• Jim Cianciulli, MA, Ph.D., LPC and School Psychologist

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    School Psychologist (He/Him)

    During the past 30 years, I have had the privilege of serving children, teens, and families who presented with a variety of developmental, educational, and psychosocial needs for which my background as a researcher, clinician, and frontline psychotherapist have provided me with the skills and/or tools most appropriate to meet their needs. I have found that, both children and adults, bring an evolving set of coping skills and adjustment that provides me with a snapshot of two very important factors: First, that the use of “traditional” diagnostic criterion and symptom evaluation methods are equally important when attempting to understand the underlying cause and impact of emotional, academic, or developmental complications surrounding a client’s problems. Secondly, that many problems bring unique coping and individual responses that require a correspondingly important set of tools, such as empathy, understanding, and insight. It is our humanness that reminds me of just how fragile we are in the face of trauma or distress, and it is our shared, innate strengths for better coping skills and potential for change that ultimately provide the basis for appropriate change and adjustment.

    During my younger days, I worked exclusively withing the justice departments for the county, state, and federal probation/parole programs; acquiring sets of data regarding incarceration rates, recidivism, and the impact of drugs and alcohol on the correctional population. I had the honor of briefly serving with the US Department of Justice as a federal officer and behavioral profiler, while participating in a number of published studies. Ironically, after the birth of my son in 1991, I transitioned from criminal justice work to school-based neuropsychological assessment and research, while completing a post-master’s certification as a Pennsylvania School Psychologist. Once again, I was privileged to find myself working within an amazing career situation, where I acquired superior supervision & training in the use of clinical evaluations, school-based neuropsychological and psychoeducational assessments, and child & adolescent counseling methods, all within an accredited setting (American Psychological Association). While my transition to child, adolescent, and family counseling was a far cry from criminal justice; fatefully, I attained important skills and experience with disruptive behavioral disorders, unruly conduct problems, and pervasive developmental problems for which I was well acquainted after many years of working with incarcerated parents. It has become the foundation of my work with children and families.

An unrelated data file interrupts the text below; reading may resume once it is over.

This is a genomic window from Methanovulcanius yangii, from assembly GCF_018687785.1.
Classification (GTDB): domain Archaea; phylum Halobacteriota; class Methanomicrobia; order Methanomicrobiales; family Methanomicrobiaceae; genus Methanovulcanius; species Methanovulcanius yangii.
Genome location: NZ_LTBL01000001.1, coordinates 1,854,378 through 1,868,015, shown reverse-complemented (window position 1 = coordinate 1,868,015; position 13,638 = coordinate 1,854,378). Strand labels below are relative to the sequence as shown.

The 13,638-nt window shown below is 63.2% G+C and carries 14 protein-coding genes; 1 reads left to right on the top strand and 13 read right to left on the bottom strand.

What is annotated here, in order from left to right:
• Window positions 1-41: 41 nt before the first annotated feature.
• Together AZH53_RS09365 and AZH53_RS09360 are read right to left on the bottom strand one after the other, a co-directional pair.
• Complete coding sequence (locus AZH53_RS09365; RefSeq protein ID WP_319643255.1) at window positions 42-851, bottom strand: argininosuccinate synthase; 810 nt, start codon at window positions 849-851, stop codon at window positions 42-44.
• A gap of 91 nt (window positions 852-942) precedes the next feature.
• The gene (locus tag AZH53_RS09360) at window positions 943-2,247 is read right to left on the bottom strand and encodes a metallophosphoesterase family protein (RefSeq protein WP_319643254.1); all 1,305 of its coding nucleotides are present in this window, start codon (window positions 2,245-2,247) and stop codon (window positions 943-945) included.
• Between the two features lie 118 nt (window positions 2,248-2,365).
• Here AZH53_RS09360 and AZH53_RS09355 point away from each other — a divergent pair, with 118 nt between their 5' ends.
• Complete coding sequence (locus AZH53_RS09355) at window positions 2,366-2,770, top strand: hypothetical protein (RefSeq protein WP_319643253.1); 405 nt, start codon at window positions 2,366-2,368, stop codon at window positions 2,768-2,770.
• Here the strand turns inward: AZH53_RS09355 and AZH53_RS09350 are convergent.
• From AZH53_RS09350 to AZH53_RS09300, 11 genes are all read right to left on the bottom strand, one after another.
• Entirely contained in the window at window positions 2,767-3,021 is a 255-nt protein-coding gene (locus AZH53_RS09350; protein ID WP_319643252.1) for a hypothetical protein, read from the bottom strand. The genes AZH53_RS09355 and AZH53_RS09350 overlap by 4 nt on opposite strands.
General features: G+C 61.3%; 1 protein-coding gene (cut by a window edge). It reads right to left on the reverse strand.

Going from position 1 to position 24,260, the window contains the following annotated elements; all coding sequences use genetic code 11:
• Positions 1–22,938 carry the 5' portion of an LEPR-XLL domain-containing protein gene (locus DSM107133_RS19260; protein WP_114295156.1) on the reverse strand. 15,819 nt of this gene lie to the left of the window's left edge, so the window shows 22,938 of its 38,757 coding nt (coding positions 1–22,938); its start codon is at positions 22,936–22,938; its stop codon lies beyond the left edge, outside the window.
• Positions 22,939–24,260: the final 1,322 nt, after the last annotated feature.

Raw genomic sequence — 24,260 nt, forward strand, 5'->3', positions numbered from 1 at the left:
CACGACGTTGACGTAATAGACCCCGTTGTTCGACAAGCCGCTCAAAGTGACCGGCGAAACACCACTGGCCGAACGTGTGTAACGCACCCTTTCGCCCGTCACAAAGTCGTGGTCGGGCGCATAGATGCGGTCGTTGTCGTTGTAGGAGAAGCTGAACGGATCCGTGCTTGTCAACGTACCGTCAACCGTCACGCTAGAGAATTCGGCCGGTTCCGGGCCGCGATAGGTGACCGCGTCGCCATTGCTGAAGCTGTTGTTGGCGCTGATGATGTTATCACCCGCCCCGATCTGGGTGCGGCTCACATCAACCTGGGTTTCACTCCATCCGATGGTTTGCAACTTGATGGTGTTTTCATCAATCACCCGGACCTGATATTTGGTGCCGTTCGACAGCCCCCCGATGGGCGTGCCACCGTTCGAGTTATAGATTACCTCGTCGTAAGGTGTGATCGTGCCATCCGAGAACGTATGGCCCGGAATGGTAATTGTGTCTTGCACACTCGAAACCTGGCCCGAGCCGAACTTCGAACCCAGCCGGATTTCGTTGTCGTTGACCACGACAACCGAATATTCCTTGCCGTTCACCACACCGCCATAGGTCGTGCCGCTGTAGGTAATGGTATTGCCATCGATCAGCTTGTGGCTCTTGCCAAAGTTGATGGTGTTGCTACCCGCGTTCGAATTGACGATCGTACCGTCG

I believe, that with most things in my life; particularly if we are fortunate enough, that I have come full circle in terms of my journey as a mental health provider and person. I experienced loss, like so many of us, and I experienced tragedy, like so many others that I had the privilege of travelling with on their healing journey. I hope that I will continue to provide the level of service and insight necessary to help others learn to cope, exercise initiative and change, and/or to provide others with that most important of all human traits – honest communication. I must admit that my approach is structured and educational, while it is uniquely flexible and open to cooperative suggestions. While my training is grounded in psychodynamic approaches, I am flexibly an individual and cognitive psychotherapist at heart. I truly look forward to meeting you, and to getting down to work. 

    My therapeutic approaches are: 

    Flexible-CBT, Traditional CBT, Collaborative Problem-Solving, and Adlerian Individual Psychotherapy


    Fellow, American Board of Medical Psychotherapy & Psychodiagnostics; and Diplomate, American Board of School Neuropsychologists


    PA Professional Counselor & PA School Psychologist


    American Board of Disability Examiners; and Board of Medical Psychotherapists & Psychodiagnostics
    North America Society of Adlerian Psychologists (NASAP)